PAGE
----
We're always interested in seeing something new and better.
I was impressed myself with the performance of the circuit I mentioned above although I won't say it's better. It was just a different approach
to solving the already solved "problem"
of amplifying a microphone signal quietly. Nothing about it is rocket science and beyond the capability of any number of folks on this forum . It was very quiet but certainly no quieter than the best we have out there already. I was impressed though with how well it worked wrt CMMR, even at low gain settings but... maybe I just don't get out often enough?
The basic topology, as I said, isn't mine so I wouldn't feel comfortable posting a schem, without asking permission first.
Better preamps have been in the 1-2dB NF range for decades, so no amount of liquid nitrogen, or design magic will make more than a 1 dB improvement. A 1 dB difference in noise floor is not likely to be a game changer.
I would agree completely with you.
while some mixer/console companies, who shall remain nameless, have invested millions of dollars advertising how their preamps are "so much quieter" (cough BS cough).
Damn, now I'll be lying awake tonight wondering who you mean! Care to drop a few discrete clues?
I miss the old low Rbb parts (2sb737 with typical 2 ohms base spreading resistance), but these were better than needed for 150-200 ohm sources. Some tweaks prefer the newer noisier but faster parts, I don't generally hear things like that.
Thanks for that! Yes, that's the transistor I was referring to - I mistakenly wrote 2sD
and I knew there was a 7 in it somewhere but... ?
I don't think I could hear the difference either (ignoring noise for a minute) with using a faster part but...
Becoming overly fixated on nV may not give the optimal result. For example the 737, that I happen to have the data sheet open for, delivers around .4nV rt Hz at 10 mA which is a nice low voltage, but the noise current increases as you would expect, so NF to a 200 ohm source (at 10 Hz) is 5dB. For 200 ohms the 737 delivers better NF at 1 mA even though the noise voltage rises to the horrendous .6 nV rt Hz (yes I'm being sarcastic).
I don't remember exactly off hand but, for one particular ribbon mic pre I optimised, I was somewhere around 3mA per.
Back when we all played back our music from vinyl sources, I don't think I used anything other than a 737 (or sometimes a couple-or-three in //) on the front end. Standing current being matched to the cartridge du jour's impedance but also generally ending up in the round about 3mA region.
Note: Ricardo made a comment in passing that GC has lower noise than other approaches at low gain... While this is a rather broad and sweeping claim. Surely some approaches are worse than others.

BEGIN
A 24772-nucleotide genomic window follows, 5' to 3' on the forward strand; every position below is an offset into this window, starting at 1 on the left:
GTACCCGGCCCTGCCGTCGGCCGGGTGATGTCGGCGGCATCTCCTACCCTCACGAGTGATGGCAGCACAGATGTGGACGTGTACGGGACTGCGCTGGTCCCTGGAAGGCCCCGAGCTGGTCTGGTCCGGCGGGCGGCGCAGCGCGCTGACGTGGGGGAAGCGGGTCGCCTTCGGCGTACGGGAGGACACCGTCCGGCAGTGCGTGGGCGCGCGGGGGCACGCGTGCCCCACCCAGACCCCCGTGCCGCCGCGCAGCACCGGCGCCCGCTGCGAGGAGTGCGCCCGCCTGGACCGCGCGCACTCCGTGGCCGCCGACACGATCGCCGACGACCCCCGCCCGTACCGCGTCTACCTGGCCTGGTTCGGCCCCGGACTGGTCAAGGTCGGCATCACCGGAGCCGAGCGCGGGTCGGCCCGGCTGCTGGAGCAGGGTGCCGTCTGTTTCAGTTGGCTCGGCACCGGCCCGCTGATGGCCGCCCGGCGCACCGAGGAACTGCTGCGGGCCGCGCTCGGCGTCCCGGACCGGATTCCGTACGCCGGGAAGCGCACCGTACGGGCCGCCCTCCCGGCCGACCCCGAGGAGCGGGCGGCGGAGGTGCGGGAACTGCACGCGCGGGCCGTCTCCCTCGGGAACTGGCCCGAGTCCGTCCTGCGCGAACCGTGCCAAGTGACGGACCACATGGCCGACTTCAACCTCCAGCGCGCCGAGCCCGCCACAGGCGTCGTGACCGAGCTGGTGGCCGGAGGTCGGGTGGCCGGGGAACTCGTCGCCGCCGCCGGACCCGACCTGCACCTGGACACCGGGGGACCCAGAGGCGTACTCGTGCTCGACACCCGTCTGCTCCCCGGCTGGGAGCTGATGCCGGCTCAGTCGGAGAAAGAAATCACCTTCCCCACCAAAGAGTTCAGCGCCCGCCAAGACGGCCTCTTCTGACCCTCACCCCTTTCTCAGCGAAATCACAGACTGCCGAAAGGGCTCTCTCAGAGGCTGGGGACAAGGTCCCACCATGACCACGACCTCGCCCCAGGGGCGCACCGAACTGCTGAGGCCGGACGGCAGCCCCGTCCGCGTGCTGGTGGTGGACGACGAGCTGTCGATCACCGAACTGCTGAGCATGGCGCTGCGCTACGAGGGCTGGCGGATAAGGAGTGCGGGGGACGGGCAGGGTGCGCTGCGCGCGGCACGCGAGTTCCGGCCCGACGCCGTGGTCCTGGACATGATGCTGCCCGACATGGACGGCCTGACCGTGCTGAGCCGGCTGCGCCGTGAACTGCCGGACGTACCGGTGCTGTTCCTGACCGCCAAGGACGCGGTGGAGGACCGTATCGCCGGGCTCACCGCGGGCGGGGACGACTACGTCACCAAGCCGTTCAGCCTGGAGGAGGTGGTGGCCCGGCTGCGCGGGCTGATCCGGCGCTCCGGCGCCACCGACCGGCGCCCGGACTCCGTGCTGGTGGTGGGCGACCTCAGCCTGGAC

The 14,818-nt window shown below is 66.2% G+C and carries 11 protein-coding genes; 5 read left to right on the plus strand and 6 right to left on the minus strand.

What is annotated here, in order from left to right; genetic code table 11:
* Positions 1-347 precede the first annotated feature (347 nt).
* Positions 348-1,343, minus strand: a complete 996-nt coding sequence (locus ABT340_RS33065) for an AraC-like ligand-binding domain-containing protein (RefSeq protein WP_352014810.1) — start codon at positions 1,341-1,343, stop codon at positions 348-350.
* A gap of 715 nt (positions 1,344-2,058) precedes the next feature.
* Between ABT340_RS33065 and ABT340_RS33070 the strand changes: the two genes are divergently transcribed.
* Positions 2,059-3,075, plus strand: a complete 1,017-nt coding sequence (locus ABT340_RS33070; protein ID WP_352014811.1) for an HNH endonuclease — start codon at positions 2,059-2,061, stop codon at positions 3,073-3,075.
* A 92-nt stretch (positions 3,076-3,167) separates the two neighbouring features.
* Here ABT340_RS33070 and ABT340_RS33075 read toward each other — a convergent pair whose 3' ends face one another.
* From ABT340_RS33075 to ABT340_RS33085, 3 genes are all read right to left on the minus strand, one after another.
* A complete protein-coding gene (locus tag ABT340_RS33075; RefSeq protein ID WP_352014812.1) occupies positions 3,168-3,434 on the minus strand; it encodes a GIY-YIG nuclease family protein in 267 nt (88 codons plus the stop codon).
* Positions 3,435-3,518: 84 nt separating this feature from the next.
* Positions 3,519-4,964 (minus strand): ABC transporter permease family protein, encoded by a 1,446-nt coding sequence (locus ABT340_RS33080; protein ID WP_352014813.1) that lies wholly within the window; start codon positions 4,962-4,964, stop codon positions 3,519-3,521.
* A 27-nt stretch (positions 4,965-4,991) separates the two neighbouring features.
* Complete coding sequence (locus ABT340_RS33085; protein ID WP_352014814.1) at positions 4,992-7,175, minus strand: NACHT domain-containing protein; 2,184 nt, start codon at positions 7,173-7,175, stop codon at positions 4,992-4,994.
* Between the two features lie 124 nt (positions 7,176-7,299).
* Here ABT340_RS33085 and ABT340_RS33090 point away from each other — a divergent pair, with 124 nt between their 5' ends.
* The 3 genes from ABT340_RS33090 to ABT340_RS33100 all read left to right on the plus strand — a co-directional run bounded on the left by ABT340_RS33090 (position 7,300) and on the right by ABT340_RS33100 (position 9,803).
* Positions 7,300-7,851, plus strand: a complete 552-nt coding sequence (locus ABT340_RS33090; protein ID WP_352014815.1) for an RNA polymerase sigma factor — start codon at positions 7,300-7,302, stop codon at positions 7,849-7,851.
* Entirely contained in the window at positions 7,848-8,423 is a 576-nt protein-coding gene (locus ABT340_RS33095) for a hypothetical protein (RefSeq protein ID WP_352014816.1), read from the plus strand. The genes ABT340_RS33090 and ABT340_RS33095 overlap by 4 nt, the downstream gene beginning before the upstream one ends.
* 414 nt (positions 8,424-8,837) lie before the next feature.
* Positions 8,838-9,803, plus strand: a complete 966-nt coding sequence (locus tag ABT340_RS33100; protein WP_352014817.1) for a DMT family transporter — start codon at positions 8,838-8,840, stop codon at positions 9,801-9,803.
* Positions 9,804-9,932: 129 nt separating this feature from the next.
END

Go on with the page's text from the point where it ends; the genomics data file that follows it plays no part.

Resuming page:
Those're my thoughts too. Although in a lot of circumstances with high level sources from, say, guitar cabinets, requiring low pre amp gain, you hope/expect that the sn ratio issue will be mostly masked and irrelevant.
Ignoring topology and discrete device specs for a moment, the resistors in the feedback network also contribute noise, so just like we want low Rbb in a transistor, we need to use low value resistors in the feedback network to keep their contribution low. While this is no accident some of the newer uber-opamps have very healthy drive capability, this allows us to drop down the resistor values in the feedback network to lower their self-noise contribution.
Yep. Ignoring for now the loading from the stuff downstream, I feel quite comfortable these days with a good Op-Amp being able to drive quite low FB impedances. I've had good luck with the LM4562 myself as a not too exotic (read uber expensive) lower noise, pretty much a straight drop-in replacement to "old faithful" - the 5532/34. It (4562) seems quite unfazed with loads down to around 500 ohms.
At the end of the day, the active electronics inside the mic will probably dominate the path performance. I know this is an area of Ricardo's interest and expertise, not mine.
I have zero experience with designing mic head amp electronics of any kind. Other than altering the topology a smidgen on a few valve types that needed valve replacements but that we couldn't warrant spending the £1000 going rate for the "correct" valve replacement. I've always deferred to people such as Ricardo for the more up to date in depth stuff.
One thing: I only just realised that the first pair of Op-Amps in the "Cohen" operate in current mode with a resistive current source, hence are operating class "A" DOH!!! This for the folks that want/need/insist on such things.